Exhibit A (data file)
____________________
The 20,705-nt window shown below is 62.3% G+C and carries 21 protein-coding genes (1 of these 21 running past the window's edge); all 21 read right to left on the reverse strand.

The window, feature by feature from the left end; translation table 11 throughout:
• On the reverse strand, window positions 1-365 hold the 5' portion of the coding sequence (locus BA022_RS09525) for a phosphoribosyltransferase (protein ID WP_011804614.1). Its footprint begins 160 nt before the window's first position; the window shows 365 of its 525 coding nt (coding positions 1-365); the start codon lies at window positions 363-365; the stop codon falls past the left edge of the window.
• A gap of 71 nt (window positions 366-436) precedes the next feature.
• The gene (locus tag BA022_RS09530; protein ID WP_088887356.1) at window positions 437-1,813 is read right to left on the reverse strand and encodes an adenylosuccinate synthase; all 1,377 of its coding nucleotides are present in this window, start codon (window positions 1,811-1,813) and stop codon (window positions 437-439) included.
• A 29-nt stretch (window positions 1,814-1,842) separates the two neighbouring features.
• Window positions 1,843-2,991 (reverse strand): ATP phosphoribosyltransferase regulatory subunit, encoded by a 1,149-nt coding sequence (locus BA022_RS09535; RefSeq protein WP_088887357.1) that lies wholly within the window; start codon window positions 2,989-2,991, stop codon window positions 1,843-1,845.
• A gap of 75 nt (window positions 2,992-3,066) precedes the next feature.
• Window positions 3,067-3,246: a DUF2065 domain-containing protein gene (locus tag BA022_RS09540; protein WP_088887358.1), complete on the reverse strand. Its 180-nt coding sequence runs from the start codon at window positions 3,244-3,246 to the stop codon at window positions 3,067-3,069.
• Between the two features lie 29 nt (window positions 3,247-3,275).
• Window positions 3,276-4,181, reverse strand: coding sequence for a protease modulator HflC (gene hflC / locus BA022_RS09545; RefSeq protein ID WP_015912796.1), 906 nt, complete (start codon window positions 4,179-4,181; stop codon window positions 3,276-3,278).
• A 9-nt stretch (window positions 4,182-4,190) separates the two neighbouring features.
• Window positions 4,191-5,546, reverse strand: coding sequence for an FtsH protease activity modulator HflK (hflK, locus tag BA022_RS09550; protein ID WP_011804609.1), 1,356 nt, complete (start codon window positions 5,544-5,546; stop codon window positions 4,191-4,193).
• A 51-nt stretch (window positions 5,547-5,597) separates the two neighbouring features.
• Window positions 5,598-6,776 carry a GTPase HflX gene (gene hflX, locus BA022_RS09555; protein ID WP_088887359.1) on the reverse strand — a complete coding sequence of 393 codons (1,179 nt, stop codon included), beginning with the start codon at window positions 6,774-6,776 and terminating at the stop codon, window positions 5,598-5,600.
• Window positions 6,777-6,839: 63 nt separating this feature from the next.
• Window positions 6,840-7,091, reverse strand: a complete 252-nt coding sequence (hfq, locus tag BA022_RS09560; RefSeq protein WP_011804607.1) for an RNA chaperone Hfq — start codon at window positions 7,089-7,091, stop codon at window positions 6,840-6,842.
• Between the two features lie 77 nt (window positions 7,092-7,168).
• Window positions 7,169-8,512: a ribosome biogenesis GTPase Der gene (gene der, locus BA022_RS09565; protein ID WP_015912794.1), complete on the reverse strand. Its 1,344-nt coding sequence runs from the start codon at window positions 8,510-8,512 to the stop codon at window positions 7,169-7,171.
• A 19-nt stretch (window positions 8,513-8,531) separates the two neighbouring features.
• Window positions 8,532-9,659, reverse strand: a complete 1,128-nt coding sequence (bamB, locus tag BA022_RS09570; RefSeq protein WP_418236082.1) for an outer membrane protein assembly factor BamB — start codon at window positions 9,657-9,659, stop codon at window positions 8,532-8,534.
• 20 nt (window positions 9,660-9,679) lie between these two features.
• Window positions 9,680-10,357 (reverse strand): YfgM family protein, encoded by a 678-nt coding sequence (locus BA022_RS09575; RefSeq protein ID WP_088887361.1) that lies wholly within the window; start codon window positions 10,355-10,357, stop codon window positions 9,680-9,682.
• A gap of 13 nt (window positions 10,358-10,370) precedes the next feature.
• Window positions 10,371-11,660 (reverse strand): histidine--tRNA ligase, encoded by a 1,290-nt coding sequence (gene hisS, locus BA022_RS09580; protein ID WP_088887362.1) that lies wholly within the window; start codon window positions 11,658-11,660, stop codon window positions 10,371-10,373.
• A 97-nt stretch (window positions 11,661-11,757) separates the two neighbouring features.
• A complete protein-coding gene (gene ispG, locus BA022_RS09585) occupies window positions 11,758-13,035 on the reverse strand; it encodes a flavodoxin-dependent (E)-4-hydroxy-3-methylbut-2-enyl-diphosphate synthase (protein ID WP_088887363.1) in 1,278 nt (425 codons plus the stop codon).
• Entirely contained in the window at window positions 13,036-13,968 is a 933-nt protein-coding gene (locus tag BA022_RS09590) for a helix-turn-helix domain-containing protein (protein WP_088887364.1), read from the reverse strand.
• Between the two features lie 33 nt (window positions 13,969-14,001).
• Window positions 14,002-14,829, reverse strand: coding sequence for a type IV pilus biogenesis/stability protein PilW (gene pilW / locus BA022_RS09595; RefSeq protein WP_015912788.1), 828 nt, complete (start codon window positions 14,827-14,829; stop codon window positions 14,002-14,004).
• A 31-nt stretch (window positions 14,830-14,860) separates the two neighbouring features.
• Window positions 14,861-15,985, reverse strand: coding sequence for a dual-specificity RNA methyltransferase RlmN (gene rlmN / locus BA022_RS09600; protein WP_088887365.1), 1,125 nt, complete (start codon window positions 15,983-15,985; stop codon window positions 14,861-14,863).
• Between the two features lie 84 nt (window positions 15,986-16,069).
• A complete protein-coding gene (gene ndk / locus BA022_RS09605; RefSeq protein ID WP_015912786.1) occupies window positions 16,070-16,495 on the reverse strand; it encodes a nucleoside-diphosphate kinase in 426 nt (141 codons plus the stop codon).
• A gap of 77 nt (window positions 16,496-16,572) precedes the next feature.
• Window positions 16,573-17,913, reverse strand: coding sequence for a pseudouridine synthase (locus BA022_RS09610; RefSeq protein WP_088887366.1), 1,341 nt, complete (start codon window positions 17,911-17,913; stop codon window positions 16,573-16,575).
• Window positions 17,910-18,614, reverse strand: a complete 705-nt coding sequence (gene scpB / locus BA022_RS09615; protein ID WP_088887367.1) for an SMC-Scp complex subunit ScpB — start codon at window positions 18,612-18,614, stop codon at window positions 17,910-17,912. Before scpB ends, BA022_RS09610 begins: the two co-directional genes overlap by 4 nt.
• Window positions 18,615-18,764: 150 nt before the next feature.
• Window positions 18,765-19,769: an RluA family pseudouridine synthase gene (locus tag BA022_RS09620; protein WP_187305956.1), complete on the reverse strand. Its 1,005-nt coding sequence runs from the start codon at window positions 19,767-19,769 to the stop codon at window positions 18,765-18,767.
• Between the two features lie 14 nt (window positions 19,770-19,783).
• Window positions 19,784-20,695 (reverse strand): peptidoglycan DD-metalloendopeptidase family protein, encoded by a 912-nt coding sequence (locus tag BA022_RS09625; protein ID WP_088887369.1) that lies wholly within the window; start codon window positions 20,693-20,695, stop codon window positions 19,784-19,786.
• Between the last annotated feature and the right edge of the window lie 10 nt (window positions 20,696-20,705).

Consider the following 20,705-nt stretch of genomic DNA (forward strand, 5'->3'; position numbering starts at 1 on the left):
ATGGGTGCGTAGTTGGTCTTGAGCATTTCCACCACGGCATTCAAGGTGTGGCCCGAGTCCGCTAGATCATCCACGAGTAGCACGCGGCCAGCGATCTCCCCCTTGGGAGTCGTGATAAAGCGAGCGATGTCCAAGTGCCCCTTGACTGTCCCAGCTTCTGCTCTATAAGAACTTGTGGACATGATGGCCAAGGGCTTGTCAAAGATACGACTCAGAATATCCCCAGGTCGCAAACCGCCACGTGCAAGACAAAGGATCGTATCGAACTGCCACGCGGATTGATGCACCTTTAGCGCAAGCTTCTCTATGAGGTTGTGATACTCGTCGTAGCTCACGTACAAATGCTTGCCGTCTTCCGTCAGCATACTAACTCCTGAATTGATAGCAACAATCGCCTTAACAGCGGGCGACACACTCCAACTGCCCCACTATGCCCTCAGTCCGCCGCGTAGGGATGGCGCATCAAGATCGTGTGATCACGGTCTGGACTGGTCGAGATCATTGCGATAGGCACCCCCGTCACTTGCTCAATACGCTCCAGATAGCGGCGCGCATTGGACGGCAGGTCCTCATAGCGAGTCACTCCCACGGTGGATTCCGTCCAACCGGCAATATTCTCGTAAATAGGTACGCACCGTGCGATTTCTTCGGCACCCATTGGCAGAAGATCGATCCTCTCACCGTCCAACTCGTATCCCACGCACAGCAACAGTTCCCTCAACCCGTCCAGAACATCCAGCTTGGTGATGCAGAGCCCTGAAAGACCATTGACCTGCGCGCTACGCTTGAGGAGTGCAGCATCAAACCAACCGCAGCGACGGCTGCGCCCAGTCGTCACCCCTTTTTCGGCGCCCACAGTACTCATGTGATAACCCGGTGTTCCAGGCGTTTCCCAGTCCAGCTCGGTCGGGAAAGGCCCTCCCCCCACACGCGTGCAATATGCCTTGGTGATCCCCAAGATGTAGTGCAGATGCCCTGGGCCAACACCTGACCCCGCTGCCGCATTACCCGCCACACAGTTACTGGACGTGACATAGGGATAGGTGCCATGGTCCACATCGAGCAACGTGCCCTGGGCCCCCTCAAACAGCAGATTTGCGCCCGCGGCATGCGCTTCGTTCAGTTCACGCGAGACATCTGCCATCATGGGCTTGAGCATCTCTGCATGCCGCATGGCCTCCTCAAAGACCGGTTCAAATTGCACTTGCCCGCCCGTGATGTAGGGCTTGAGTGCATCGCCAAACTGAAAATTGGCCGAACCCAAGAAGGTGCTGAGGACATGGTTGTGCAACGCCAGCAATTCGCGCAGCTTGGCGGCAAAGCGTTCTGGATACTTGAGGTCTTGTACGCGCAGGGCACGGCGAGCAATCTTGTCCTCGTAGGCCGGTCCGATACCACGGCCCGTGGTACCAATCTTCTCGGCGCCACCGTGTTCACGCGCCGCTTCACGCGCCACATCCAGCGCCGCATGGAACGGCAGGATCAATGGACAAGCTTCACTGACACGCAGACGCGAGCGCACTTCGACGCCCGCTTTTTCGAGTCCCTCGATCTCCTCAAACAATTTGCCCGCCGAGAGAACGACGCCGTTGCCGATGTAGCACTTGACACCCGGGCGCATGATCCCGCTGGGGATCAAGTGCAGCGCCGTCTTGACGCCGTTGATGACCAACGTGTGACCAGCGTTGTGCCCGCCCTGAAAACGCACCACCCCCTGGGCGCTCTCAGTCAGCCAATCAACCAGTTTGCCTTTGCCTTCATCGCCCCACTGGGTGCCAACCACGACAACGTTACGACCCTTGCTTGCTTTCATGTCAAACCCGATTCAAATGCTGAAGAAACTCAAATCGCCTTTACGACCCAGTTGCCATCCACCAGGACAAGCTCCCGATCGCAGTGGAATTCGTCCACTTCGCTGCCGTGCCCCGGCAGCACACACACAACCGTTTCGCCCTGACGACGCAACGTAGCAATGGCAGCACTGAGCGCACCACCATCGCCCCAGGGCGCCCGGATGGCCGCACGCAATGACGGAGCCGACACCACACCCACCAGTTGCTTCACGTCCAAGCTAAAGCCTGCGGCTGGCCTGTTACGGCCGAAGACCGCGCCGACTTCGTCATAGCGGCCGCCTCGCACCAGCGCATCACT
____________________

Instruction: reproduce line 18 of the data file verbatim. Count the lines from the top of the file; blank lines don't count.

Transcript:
• Between the two features lie 77 nt (window positions 7,092-7,168).